The quality and safety of a biopharmaceutical is determined by how well its manufacture is controlled. The challenge is that the modeling methods used to develop control strategies sometimes struggle to take variability and “random effects” into account.

Modeling is vital for the development of control strategies in biopharmaceutical manufacturing. The basic idea is to compare real-time production processes against a model representing the same operation running under optimal conditions. Any deviation from the optimized process is detected, allowing for adjustment or correction, either manual or automatic.

The problem for process modelers is that biopharmaceutical production operations are complex and subject to variability, according to Thomas Oberleitner, PhD, a researcher at Chase, a digitized industrial development organization in Vienna, Austria.

“Different raw materials, different seed trains, different operators—all of those introduce random and uncontrollable variance. In practice, sometimes different effects get pooled together as, for example, ‘week-to-week’ batch variability, because it is not known what exactly changed. Usually this is good enough to get an estimate of the variance attributed to random,” says Oberleitner.

But sometimes pooling random effects does not produce accurate models, which has serious implications for manufacturers, Oberleitner adds.

“Random effects can affect whether the predicted, modeled distribution of critical quality attributes falls within specification limits or not, for example whether a batch is safe or effective to use.

“Generally, modeling an effect as fixed or random does not change the predicted mean of the model. However, it can significantly increase the uncertainty around that prediction, shifting the predicted CQA distribution over the specification limits.”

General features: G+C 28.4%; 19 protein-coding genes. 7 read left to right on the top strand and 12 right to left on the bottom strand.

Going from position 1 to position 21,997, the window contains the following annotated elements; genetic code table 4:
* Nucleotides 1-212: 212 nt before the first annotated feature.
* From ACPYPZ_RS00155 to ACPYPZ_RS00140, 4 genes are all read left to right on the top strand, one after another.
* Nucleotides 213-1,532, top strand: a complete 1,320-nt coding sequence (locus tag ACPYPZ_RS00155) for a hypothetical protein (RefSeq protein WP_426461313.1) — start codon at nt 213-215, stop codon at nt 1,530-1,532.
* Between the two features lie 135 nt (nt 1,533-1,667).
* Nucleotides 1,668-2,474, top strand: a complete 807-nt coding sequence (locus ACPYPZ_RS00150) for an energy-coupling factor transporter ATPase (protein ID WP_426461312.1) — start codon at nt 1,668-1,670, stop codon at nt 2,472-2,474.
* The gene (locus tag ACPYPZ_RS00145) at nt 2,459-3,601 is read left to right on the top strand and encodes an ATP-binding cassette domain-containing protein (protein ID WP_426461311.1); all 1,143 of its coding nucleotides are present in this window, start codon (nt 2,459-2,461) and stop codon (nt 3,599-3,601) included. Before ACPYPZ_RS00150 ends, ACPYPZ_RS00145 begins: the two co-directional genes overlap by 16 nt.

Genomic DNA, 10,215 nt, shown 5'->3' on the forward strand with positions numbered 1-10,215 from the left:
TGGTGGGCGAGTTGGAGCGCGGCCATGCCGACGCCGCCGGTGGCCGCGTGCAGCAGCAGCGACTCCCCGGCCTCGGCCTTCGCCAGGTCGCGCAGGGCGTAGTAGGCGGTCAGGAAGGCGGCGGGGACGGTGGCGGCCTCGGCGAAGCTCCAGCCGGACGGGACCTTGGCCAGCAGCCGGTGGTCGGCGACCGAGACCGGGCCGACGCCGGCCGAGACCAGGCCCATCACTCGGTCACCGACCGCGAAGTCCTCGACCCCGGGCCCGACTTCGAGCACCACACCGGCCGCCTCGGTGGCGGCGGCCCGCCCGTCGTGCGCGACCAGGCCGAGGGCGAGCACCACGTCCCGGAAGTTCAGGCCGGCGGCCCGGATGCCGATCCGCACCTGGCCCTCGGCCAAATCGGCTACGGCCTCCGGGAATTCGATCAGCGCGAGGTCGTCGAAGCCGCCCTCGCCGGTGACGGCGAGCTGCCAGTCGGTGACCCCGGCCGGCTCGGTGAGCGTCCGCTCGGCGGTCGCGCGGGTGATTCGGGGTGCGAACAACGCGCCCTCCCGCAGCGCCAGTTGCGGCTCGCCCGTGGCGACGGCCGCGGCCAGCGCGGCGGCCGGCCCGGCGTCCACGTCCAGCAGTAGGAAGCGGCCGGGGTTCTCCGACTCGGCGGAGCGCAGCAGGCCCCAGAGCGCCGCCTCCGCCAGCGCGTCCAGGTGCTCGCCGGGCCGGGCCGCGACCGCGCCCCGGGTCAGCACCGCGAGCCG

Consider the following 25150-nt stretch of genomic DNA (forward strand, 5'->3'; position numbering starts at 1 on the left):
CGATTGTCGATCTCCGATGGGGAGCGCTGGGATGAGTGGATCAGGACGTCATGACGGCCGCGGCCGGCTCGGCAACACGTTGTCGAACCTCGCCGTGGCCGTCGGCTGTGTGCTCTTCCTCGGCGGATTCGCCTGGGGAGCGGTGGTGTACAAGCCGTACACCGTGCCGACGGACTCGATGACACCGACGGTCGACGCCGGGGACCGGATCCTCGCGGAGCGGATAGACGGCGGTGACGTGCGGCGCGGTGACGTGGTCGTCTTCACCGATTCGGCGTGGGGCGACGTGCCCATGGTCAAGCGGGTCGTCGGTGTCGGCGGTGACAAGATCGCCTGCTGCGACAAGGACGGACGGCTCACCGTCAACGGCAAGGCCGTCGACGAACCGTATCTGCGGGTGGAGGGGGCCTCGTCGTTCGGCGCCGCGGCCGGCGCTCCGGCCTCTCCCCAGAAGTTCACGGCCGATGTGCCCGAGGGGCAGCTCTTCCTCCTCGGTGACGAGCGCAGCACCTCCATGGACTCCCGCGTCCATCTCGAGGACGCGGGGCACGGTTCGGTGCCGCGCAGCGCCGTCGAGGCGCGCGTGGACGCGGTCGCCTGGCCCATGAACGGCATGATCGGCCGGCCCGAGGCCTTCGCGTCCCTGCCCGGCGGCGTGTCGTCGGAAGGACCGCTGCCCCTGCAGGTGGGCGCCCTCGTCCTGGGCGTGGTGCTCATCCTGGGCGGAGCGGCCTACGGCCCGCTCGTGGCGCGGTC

Predicting random effects

When modelers encounter difficulties with random effects, it is usually for one of two reasons; Either they ignore the random effects completely or they model them as fixed parameters. Both approaches are problematic different ways, says Oberleitner.

“For the former, the variance resulting from the ignored random effect moves into the residual variance of the model, which can result in a bad model fit that can’t be trusted for predicting CQA distributions. The latter—modeling the random effect as a fixed effect—results in an underestimation of a predictions uncertainty.”

To try and address these challenges, Oberleitner and colleagues outlined a new approach for incorporating random effects in models in a recently published research paper.

The basic idea, he says, is to use a statistical analysis technique known as “tolerance intervals” to handle potential variability in models used for process control.

“Our proposal boils down to two things: Using models that can incorporate random effects and using conservative measures of uncertainty like tolerance intervals that also consider the random effect,” he explains. “Linear mixed models, for example, give an estimate of both the random and residual variance. The random variance estimator can then be used in the calculation of tolerance intervals, as proposed by Franzq et al. One can use this interval to then define proven acceptable ranges for all manufacturing parameters.”